I also need to highlight Wake’s awesome damaged characters that the plot focuses on.  Burr has come up with some sensational and powerful story arcs for these great characters, and their various histories, connections and life events add some excellent emotional heft to the story that I really enjoyed.  This includes Mina McCreery, who serves as a major point-of-view character for most of the plot.  Mina is the twin of the disappeared Evelyn, and has spent the last 19 years living in her disappeared sister’s shadow.  Not only did she have to deal with the emotional backlash of her sister being either killed or abducted but she also had to experience the intense media scrutiny and other issues associated with the major case, especially as her mother ended up becoming a media sensation to keep the focus on Evelyn’s case.  Due to this, the strained relationship she had with her sorrowful mother, and certain suspicions from some that she had something to do with her sister’s disappearance, Mina now lives a solitary life, avoiding most people and not having many friends.  This makes her rather standoffish, angry and a little paranoid (for good reason) for most of the novel, and she has a hard time connecting to anyone, especially Lane.  The events of this book really shock her in some major ways, as the years of repressed trauma and emotional uncertainty come to the surface again, especially once secrets and long-hidden truths come to the surface.  I felt that the author did an amazing job highlighting all the major issues contained within Mina’s psyche, and the subsequent emotional moments were a fantastic and powerful part of the book.

Aside from Mina, the other major character in Wake that I need to discuss is private investigator Lane Holland, who arrives in Nannine to investigate the case.  Burr created something really impressive in Lane, a former police cadet turned private investigator, as he ends up having one of the more intense and memorable character arcs in the entire novel.  Initially seen as an unwelcome outsider by most of the other characters, apparently interested in only the reward money, Lane is able to prove himself to Mina and other characters and manages to gain their trust.  However, everything you think you know about Lane is blown out the water when you find out his surprising connection to the case, as well as his motivations for investigating it.  Burr sets up the connections extremely well in the early parts of the novel, putting in several clever hints and suggestions, while also doling out useful flashbacks to Lane’s past that explain everything.  These revelations, as well as some insights into Lane’s personal history and motivations, help to both intensifies the story, while also dragging you closer to Lane as a character, hoping that he will succeed for everyone’s goods.  Burr takes Lane’s character arc into some very dark, by captivating, directions, and his entire story comes together in a brilliant and powerful way, especially with some major decisions made towards the end of the book.  These two excellent, intense, and very damaged central characters, really acted as the heart-and-soul of Wake, and I was really drawn into the outstanding narrative Burr wove around them.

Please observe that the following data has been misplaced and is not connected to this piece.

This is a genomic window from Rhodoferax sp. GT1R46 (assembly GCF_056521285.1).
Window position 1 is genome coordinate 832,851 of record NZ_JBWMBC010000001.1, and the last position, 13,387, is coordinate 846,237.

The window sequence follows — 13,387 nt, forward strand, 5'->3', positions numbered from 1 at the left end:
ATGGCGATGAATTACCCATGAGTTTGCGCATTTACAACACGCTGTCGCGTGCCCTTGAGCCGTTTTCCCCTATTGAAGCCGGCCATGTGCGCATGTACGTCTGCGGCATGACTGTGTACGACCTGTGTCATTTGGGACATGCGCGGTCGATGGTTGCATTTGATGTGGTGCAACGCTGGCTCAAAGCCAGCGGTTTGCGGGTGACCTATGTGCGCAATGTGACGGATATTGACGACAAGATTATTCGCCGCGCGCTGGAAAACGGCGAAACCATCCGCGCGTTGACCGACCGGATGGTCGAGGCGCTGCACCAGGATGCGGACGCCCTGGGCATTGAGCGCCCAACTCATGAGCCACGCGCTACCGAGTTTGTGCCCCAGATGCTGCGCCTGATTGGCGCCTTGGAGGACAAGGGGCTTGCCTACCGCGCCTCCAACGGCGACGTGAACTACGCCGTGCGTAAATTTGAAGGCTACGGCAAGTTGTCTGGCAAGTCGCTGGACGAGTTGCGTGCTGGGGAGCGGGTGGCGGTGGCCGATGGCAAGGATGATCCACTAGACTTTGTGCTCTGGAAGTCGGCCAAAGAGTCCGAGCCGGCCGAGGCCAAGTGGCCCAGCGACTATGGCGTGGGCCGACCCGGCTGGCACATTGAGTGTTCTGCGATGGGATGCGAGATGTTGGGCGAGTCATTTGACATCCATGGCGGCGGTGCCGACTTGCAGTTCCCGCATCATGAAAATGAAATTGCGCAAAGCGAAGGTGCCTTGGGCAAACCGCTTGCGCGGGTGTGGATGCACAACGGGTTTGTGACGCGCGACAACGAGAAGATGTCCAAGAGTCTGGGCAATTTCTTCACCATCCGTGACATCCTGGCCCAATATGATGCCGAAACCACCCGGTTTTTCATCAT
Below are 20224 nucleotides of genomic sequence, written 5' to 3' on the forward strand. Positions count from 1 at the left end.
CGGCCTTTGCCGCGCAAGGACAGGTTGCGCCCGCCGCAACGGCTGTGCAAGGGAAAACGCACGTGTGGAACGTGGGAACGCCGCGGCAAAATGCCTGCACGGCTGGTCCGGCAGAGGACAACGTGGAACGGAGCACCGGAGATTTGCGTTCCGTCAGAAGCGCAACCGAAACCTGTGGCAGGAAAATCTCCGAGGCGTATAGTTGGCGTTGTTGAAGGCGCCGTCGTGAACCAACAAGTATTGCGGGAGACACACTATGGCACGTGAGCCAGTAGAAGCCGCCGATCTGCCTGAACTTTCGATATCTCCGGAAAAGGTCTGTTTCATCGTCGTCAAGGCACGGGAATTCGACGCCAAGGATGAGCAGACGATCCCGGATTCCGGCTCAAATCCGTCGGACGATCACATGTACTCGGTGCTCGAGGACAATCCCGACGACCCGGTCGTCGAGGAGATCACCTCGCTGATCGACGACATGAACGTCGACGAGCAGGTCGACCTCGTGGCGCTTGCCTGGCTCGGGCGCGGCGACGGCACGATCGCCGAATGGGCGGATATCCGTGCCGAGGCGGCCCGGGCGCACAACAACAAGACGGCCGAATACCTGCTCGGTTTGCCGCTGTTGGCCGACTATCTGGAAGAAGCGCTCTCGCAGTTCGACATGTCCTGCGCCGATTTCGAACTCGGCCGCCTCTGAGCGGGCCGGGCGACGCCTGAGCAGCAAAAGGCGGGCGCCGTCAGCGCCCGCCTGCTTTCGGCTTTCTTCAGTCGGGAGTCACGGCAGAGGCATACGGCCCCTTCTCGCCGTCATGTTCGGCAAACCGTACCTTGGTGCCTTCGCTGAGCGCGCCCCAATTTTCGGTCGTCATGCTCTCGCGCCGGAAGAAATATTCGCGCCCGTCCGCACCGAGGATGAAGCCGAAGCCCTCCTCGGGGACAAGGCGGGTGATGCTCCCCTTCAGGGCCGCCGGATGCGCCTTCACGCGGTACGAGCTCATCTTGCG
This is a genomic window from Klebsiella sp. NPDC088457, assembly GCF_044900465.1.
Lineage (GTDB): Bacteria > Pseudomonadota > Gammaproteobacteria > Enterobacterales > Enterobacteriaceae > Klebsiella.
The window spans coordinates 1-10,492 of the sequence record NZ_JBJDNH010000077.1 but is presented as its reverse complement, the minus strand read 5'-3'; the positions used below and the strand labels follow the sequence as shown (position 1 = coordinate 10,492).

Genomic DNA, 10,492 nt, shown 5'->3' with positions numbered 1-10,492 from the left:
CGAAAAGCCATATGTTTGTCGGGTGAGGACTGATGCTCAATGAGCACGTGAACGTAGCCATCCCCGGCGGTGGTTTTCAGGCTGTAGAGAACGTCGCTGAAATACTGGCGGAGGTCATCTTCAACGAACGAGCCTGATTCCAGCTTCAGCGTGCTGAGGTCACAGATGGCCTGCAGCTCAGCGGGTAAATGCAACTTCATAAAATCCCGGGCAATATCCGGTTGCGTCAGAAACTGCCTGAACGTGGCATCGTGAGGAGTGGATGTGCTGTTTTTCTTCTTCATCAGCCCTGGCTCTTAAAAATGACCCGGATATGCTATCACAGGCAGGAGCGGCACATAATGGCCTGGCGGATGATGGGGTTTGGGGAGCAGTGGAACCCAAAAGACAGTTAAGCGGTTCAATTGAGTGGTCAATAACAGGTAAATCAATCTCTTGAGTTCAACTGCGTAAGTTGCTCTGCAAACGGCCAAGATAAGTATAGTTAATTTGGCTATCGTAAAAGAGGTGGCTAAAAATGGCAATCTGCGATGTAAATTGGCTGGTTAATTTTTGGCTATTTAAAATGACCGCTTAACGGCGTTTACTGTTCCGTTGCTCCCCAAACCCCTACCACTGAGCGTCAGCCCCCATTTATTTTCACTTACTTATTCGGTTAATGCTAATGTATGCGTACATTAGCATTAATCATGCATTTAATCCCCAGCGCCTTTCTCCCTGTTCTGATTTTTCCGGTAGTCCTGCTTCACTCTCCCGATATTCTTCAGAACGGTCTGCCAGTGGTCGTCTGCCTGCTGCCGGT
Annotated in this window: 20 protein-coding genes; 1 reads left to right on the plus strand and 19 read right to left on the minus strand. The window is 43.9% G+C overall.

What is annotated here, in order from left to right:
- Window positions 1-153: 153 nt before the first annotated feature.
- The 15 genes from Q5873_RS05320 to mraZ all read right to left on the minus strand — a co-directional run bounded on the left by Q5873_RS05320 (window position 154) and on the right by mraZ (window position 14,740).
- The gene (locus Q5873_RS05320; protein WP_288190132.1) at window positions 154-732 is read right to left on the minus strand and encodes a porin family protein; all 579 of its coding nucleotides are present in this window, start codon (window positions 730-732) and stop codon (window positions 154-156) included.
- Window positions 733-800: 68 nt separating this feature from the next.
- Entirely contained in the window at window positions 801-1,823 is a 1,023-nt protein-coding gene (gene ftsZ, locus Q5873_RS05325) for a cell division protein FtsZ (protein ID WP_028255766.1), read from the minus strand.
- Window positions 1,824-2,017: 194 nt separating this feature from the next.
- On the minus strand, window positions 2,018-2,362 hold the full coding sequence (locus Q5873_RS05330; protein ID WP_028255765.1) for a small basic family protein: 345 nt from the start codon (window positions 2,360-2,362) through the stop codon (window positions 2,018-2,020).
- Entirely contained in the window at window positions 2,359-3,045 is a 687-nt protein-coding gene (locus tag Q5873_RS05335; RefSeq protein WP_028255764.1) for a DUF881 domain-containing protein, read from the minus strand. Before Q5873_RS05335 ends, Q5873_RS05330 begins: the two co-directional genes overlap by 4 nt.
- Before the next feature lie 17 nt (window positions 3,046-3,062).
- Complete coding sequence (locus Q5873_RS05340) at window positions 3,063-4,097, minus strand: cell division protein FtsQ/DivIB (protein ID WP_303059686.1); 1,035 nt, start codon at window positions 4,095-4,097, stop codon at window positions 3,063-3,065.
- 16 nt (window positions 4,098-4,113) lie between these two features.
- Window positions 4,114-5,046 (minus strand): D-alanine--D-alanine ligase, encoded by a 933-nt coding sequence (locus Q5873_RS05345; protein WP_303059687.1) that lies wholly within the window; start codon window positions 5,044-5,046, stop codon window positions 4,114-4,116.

With her excellent debut novel, Wake, Shelley Burr has successfully entered the world of Australian crime fiction in a big way.  Featuring a captivating and distinctively dark murder mystery narrative that sees damaged characters bring a notorious cold case into the light, Wake was a gripping and deeply thrilling read that I had a fantastic time reading.  A moving and enthralling novel, Wake was an exceptional Australian crime debut and I am extremely excited to read more stories from Burr in the future.

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Blood Sugar by Sascha Rothchild

Blood Sugar Cover

Publisher: Trapeze (Trade Paperback – 26 April 2022)

Series: Standalone

Length: 328 pages

My Rating: 4.75 out of 5 stars

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Outstanding screenwriter Sascha Rothchild presents her debut novel with the utterly addictive Blood Sugar, an awesome and clever thriller with a sweet twist.